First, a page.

Centuries have often been the most prevalent benchmark the performance of a batsman in any form of cricket. The advent of limited overs cricket since 1971 may have shifted a part of the concentration of cricket analysts from centuries to quick fire half centuries, but even till today, the number of centuries scored by a particular batsman in his entire career, becomes a major parameter, while comparing all-time greats and legends of the game.
While, we cricket fans are left spellbound by the number of centuries scored by legends like Sachin Tendulkar, Virat Kohli, Jacques Kallis, Kumar Sangakkara, rarely do we pay attention to the quality of a century i.e. the match situation, the challenging pitch conditions that the batsman had to battle through, and bowling attack he had to counter, in order to get to the century.
In very sparse occurrences, specific centuries have remained in record books for their sheer brilliance like Gundappa Vishwanath's majestic 139 in Calcutta Test 1974 or Sir Viv Richard's brutal 189 against England in 1984. Hence, barring the exceptions, our general trend is to assign the same weight to all centuries, notwithstanding the impact that a specific century might have had on world cricket.
In this account, 3 centuries have been shortlisted from all the matches played between 1901 and 1999, as the knocks that changed and made the game, the one we all are familiar with. These centuries had not only been exceptional performances from the batsmen on that given day, but they have also had a significant effect on the history of cricket. In fact, all these centuries have had a major role to play in the present standing of cricket in the sports world.
#3. Clive Lloyd (102) West Indies vs Australia 1975 World Cup Final, Lord's
Background of the Match: Australia and England had played the first limited overs international match on 5th January 1971, at the MCG. However, the ever so conservative cricketing world was averse to any change from the traditional 5-day format of the game. As a consequence of that, in between January 1971 and June 1975, there were only 18 ODI matches organized by ICC.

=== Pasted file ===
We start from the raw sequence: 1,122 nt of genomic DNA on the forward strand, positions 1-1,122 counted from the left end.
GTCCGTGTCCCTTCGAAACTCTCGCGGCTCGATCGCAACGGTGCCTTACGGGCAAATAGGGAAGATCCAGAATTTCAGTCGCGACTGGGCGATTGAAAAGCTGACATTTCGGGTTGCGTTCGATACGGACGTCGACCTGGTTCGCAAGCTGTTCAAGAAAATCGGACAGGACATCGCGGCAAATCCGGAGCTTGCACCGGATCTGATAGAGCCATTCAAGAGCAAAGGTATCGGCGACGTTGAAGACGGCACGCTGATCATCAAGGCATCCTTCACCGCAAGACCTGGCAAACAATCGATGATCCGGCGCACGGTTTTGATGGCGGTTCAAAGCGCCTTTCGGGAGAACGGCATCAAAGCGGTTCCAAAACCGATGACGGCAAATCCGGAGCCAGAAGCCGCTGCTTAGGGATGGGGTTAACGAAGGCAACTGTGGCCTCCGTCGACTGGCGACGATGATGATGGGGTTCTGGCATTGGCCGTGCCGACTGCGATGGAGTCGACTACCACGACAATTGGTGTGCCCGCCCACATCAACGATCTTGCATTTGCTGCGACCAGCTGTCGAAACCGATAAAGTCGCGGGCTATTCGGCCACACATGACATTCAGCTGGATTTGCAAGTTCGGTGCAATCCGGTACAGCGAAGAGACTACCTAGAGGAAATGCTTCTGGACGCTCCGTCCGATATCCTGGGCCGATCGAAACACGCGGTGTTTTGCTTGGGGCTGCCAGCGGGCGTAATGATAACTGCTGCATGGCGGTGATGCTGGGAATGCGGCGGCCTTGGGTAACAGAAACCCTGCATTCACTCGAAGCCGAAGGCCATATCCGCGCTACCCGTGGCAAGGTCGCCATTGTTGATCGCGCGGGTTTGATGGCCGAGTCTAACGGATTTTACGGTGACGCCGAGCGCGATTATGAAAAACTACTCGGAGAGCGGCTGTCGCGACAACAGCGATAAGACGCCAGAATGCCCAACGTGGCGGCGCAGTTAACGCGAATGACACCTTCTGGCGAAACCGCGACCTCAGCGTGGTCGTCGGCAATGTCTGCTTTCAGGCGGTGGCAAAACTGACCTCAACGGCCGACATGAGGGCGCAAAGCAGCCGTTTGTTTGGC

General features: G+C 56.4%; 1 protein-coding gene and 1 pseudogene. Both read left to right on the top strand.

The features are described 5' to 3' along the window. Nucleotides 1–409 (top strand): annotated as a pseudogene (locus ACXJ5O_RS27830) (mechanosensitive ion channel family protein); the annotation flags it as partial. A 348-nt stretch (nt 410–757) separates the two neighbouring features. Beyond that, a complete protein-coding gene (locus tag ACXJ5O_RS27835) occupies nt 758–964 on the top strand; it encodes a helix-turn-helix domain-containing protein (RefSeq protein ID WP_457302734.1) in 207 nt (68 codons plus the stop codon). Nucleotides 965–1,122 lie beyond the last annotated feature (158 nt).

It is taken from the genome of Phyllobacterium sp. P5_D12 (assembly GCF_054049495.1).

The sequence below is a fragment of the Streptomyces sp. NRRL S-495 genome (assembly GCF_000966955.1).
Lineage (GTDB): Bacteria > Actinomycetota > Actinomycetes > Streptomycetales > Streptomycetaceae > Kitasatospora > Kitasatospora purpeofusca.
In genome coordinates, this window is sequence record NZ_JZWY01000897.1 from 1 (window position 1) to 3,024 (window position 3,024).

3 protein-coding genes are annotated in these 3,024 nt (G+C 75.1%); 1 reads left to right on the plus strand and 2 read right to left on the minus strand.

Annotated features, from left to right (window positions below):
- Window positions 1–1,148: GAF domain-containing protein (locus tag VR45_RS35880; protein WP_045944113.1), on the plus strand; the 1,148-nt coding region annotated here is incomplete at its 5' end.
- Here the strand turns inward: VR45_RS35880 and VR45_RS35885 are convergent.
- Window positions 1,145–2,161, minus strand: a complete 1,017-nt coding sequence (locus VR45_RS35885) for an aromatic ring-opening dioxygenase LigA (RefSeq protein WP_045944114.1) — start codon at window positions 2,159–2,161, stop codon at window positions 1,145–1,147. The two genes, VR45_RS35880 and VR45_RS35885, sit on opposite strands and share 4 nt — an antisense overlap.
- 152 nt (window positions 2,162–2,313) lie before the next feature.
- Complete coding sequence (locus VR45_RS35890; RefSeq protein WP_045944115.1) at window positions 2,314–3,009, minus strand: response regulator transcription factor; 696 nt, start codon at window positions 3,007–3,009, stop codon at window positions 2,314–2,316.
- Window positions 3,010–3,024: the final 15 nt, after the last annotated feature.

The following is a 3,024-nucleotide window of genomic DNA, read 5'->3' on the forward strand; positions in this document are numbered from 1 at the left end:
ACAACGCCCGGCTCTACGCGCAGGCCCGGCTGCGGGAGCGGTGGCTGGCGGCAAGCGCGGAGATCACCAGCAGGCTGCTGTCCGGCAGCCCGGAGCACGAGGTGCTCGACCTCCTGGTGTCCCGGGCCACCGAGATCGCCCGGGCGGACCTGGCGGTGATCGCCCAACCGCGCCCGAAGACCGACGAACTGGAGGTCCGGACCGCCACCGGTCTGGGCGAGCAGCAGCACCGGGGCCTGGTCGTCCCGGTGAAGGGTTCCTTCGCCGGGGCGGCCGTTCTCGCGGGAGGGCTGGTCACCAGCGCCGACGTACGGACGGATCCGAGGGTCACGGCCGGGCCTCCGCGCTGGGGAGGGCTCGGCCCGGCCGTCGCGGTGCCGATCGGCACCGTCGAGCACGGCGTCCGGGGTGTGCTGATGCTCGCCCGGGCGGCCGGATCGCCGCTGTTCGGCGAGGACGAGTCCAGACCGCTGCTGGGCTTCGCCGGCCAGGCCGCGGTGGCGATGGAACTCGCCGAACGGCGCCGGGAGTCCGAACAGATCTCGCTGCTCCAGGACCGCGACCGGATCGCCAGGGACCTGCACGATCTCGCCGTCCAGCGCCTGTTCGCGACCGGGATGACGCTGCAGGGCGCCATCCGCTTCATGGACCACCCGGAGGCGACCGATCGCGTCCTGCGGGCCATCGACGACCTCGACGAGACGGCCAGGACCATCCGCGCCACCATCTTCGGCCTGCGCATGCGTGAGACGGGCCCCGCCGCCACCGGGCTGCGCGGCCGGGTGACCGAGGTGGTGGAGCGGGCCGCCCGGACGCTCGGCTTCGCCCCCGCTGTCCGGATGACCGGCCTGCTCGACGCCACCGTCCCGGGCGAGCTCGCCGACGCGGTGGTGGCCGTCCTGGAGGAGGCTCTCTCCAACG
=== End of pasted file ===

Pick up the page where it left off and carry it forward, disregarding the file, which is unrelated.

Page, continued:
It was becoming increasingly prominent, that there had to be a watershed move from the cricketing council, to prevent ODI cricket from dying a premature death. Thus the World Cup of 1975, was in many ways, a desperate effort to globally recognize limited overs cricket and more importantly, an attempt to broaden the cricketing audience, outside the posh intellectual circle.
Australia and West Indies made their way to the grand final of the first ever cricket world cup. It had been quite a docile tournament so far, with the odd good competitive matches, smeared with a lot of one-sided dead rubbers in between. The tournament had been a good dose of high-quality cricket in patches, but nothing path-breaking, as the ICC was expecting it to be. Under these circumstances, the final of the Prudential World Cup began.
Course of the Match: Ian Chappell won the toss and put the West Indies into bat, on a nice June afternoon at a full-house Lords. Lillee and Thompson breathed fire like they so often did in their prime and removed the illustrious top 3 of Frederick, Kalicharran, and Greenidge, in no time, with a mere 50 runs on the board. Out came the 'big cat' of West Indian cricket, Lloyd at No. 5 and joined hands with Rohan Kanhai. What followed in the next 100 minutes was carnage and demolition at its supreme best.
Clive Lloyd clipped and pulled and hooked, as the pace quartet of Dennis Lillee, Jeff Thompson, Max Walker, and Gary Gilmour looked on, in desperation. Lloyd scored a century in 100 minutes, off just 85 deliveries, mauling the much famed Australian attack, at the Mecca of cricket. Such was the dominance of Clive, in the innings, that the legendary Rohan Kanhai was reduced to look a pale shadow at the non-strikers' end.
Finally, when the onslaught ended, the Windies had cruised to an above par total of 291, leaving the demoralized Aussie batting line-up to chase a steep target of 292, for winning the first ever cricket world cup. Australia fought hard, but fell short of the target by a mere 17 runs
Historical Importance: Contemporary staunch critics of ODI cricket claimed that the limited overs version of the game was just a circus. Had it not been for this century by Lloyd, ODI cricket would have died in the annals of history, with the inaugurating cricket World Cup. This 85-ball-inning made the cricket world sit up and take notice. Cricket started spreading beyond the restricted circle of steadfast purists and the cricketing euphoria started gripping the world